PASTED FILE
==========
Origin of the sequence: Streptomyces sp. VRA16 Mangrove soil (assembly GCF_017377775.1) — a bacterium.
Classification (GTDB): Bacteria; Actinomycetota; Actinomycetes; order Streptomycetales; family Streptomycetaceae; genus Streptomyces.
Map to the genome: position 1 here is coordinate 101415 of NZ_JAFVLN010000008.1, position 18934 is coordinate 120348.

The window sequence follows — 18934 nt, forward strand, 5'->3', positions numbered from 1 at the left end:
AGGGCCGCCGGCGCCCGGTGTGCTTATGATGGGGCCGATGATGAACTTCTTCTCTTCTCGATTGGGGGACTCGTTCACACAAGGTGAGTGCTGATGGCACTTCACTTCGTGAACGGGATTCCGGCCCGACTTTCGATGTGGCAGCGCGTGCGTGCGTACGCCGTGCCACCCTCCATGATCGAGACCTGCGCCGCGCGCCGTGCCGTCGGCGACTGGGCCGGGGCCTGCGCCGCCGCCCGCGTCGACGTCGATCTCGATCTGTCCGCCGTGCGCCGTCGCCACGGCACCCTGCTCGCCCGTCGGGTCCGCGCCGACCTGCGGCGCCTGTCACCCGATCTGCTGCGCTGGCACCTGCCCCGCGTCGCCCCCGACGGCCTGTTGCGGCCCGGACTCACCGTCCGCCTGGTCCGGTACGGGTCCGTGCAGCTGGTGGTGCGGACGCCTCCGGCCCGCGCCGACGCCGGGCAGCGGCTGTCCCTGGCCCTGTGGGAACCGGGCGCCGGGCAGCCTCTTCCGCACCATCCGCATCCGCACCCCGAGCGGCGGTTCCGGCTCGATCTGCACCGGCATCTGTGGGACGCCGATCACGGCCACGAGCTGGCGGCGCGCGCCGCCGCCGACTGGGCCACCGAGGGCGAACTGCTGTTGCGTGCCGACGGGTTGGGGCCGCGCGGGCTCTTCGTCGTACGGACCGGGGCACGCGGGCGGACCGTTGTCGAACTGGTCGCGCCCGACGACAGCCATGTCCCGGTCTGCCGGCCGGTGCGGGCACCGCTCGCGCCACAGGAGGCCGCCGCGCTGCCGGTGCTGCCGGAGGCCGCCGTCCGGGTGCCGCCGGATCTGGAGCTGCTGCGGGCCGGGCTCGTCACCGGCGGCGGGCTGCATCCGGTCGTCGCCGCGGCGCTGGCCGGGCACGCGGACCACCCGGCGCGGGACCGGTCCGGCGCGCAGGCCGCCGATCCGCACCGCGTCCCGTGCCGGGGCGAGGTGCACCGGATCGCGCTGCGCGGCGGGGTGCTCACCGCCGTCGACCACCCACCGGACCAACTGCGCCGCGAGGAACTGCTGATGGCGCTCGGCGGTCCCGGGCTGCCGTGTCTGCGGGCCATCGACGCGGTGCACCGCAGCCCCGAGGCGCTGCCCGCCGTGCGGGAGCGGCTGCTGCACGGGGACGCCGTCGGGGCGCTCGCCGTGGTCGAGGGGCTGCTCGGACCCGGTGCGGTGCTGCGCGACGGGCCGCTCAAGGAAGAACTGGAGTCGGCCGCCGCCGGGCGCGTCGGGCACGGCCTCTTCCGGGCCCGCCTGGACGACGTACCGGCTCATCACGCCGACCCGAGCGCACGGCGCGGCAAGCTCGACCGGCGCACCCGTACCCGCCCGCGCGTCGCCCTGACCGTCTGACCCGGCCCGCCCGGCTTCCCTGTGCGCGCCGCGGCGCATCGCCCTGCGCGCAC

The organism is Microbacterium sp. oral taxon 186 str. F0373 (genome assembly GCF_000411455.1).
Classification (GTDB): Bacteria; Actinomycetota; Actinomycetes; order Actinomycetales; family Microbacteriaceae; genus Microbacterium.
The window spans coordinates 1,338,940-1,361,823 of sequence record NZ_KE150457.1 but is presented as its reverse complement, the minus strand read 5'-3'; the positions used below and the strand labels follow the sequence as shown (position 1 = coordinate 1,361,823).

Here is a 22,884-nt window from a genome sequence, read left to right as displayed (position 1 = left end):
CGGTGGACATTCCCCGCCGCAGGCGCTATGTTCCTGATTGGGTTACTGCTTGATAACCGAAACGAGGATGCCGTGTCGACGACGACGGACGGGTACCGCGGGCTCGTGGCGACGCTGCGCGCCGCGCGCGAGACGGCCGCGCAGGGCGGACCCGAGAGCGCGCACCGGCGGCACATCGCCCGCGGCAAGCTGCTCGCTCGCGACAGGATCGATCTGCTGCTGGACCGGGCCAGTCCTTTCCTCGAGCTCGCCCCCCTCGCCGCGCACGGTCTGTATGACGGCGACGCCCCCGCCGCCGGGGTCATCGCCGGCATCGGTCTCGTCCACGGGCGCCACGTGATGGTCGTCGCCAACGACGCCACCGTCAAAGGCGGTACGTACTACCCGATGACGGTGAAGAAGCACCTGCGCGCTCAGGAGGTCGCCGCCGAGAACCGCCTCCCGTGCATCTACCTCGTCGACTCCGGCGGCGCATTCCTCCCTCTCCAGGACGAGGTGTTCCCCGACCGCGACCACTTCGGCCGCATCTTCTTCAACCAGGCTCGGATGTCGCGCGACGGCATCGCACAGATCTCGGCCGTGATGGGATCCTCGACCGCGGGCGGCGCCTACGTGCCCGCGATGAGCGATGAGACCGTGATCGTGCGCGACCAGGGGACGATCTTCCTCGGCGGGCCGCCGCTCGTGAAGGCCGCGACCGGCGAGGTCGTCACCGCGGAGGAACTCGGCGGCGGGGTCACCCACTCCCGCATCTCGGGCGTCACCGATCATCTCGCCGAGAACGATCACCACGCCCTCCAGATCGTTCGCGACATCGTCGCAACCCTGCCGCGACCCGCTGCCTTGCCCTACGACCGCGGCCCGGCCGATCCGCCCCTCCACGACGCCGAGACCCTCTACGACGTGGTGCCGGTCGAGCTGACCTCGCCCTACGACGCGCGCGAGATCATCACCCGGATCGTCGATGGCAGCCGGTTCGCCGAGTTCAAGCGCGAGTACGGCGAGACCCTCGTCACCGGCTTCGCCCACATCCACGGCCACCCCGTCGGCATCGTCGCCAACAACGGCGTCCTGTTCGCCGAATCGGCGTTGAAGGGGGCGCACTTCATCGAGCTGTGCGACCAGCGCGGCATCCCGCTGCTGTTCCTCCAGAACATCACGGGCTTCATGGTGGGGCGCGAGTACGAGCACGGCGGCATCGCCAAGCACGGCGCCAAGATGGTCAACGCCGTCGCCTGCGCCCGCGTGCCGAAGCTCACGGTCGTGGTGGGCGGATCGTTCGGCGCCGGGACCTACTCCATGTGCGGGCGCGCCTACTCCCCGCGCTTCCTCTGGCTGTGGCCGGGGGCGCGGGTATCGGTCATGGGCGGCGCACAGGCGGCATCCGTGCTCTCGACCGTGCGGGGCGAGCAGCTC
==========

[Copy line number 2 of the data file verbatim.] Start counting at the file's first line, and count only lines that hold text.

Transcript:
Classification (GTDB): Bacteria; Actinomycetota; Actinomycetes; order Streptomycetales; family Streptomycetaceae; genus Streptomyces.